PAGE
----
4 Configure vsftpd

First we create a non-privileged user called vsftpd (with the homedir /home/vsftpd) belonging to the group nogroup. We will run vsftpd under this user, and the FTP directories of our virtual users will be in the /home/vsftpd directory (e.g. /home/vsftpd/user1, /home/vsftpd/user2, etc.).

useradd --home /home/vsftpd --gid nogroup -m --shell /bin/false vsftpd

Then we make a backup of the original /etc/vsftpd.conf file and create our own:

cp /etc/vsftpd.conf /etc/vsftpd.conf_orig
cat /dev/null > /etc/vsftpd.conf
vi /etc/vsftpd.conf

The file should have the following contents:

listen=YES
anonymous_enable=NO
local_enable=YES
write_enable=YES
local_umask=022
dirmessage_enable=YES
xferlog_enable=YES
connect_from_port_20=YES
nopriv_user=vsftpd
chroot_local_user=YES
secure_chroot_dir=/var/run/vsftpd
pam_service_name=vsftpd
rsa_cert_file=/etc/ssl/certs/vsftpd.pem
guest_enable=YES
guest_username=vsftpd
local_root=/home/vsftpd/$USER
user_sub_token=$USER
virtual_use_local_privs=YES
user_config_dir=/etc/vsftpd_user_conf

The configuration options are explained on http://vsftpd.beasts.org/vsftpd_conf.html. The important options for our virtual setup are chroot_local_user, guest_enable, guest_username, user_sub_token, local_root, and virtual_use_local_privs.

With the user_config_dir option you can specify a directory for per-user configuration files that override parts of the global settings. This is totally optional and up to you if you want to use this feature. However, we should create that directory now:

mkdir /etc/vsftpd_user_conf

Now we must configure PAM so that it uses the MySQL database to authenticate our virtual FTP users instead of /etc/passwd and /etc/shadow. The PAM configuration for vsftpd is in /etc/pam.d/vsftpd. We make a backup of the original file and create a new one like this:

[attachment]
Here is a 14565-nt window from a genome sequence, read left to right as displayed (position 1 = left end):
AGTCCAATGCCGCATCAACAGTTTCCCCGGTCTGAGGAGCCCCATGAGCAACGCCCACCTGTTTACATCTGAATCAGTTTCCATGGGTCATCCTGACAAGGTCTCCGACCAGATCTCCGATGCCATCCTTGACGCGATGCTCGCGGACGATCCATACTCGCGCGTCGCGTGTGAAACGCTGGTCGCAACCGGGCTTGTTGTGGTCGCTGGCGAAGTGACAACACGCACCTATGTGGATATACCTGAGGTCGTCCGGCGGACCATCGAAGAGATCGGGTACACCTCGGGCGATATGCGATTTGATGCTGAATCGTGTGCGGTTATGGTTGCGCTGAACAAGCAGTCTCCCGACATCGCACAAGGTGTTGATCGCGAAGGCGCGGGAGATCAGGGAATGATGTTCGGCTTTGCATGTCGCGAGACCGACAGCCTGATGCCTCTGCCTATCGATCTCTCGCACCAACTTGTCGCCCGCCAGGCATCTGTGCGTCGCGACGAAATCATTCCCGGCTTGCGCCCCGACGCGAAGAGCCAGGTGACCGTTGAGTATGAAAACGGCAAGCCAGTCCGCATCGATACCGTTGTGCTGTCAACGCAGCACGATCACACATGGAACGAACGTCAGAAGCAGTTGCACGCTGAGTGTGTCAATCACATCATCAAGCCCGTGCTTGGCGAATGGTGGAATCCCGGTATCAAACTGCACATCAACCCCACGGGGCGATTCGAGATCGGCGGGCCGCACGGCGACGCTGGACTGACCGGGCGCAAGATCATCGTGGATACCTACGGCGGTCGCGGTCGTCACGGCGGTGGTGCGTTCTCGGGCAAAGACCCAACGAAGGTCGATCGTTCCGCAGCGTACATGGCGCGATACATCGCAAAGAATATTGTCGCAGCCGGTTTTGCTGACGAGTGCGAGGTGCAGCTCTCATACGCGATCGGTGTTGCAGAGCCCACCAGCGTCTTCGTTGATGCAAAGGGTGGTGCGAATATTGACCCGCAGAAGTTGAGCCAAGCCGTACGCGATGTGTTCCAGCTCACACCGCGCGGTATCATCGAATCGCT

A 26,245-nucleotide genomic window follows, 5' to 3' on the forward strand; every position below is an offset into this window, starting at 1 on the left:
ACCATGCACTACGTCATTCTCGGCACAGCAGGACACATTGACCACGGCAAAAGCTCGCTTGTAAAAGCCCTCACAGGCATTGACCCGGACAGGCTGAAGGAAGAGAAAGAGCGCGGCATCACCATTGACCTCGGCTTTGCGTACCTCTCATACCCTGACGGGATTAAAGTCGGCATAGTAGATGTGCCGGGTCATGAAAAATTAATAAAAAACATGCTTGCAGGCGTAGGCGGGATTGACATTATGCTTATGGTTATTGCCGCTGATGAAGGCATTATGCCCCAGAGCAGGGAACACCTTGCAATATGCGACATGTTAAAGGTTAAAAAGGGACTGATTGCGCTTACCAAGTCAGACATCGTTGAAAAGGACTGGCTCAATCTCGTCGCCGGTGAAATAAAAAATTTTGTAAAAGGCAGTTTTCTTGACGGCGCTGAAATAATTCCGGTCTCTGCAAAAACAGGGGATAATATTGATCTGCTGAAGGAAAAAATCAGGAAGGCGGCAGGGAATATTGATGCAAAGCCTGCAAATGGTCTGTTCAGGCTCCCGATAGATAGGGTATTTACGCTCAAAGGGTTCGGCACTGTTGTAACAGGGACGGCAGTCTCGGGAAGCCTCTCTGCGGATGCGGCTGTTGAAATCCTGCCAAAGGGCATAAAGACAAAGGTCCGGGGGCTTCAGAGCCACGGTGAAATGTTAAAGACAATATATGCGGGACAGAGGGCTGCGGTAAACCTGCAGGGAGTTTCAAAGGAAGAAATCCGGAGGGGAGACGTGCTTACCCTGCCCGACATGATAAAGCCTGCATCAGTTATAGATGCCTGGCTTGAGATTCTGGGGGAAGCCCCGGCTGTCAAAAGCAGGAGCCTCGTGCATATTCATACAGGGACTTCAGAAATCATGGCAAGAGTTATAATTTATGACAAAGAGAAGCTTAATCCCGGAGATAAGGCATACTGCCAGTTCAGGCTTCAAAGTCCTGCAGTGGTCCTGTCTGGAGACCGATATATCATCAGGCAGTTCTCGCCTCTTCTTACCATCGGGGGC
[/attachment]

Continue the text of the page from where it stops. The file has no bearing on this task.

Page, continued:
cp /etc/pam.d/vsftpd /etc/pam.d/vsftpd_orig
cat /dev/null > /etc/pam.d/vsftpd
vi /etc/pam.d/vsftpd

auth required pam_mysql.so user=vsftpd passwd=ftpdpass host=localhost db=vsftpd table=accounts usercolumn=username passwdcolumn=pass crypt=2
account required pam_mysql.so user=vsftpd passwd=ftpdpass host=localhost db=vsftpd table=accounts usercolumn=username passwdcolumn=pass crypt=2

Please make sure that you replace the MySQL password with your own one!

Afterwards, we restart vsftpd:

/etc/init.d/vsftpd restart

 

5 Create The First Virtual User

To populate the database you can use the MySQL shell:

mysql -u root -p

USE vsftpd;

Now we create the virtual user testuser with the password secret (which will be stored encrypted using MySQL's PASSWORD function):

INSERT INTO accounts (username, pass) VALUES('testuser', PASSWORD('secret'));
quit;

testuser's homedir is /home/vsftpd/testuser; unfortunately vsftpd doesn't create that directory automatically if it doesn't exist. Therefore we create it manually now and make it owned by the vsftpd user and the nogroup group:

mkdir /home/vsftpd/testuser
chown vsftpd:nogroup /home/vsftpd/testuser

Now open your FTP client program on your work station (something like FileZilla or FireFTP) and try to connect. As hostname you use server1.example.com (or the IP address of the system), the username is testuser, and the password is secret.

If you are able to connect - congratulations! If not, something went wrong.

 

6 Database Administration

For most people it is easier if they have a graphical front-end to MySQL; therefore you can also use phpMyAdmin (in this example under http://server1.example.com/phpmyadmin/) to administrate the vsftpd database.

Whenever you create or modify a user, make sure that you use MySQL's PASSWORD function to encrypt that user's password. Also, when you create a new virtual user, please don't forget to create that user's homedir on the shell, as shown at the end of the previous chapter.

 

7 Links


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Submitted by Anonymous (not registered) on Mon, 2013-05-27 14:26.
thank you very much!! the best guide on the web!!!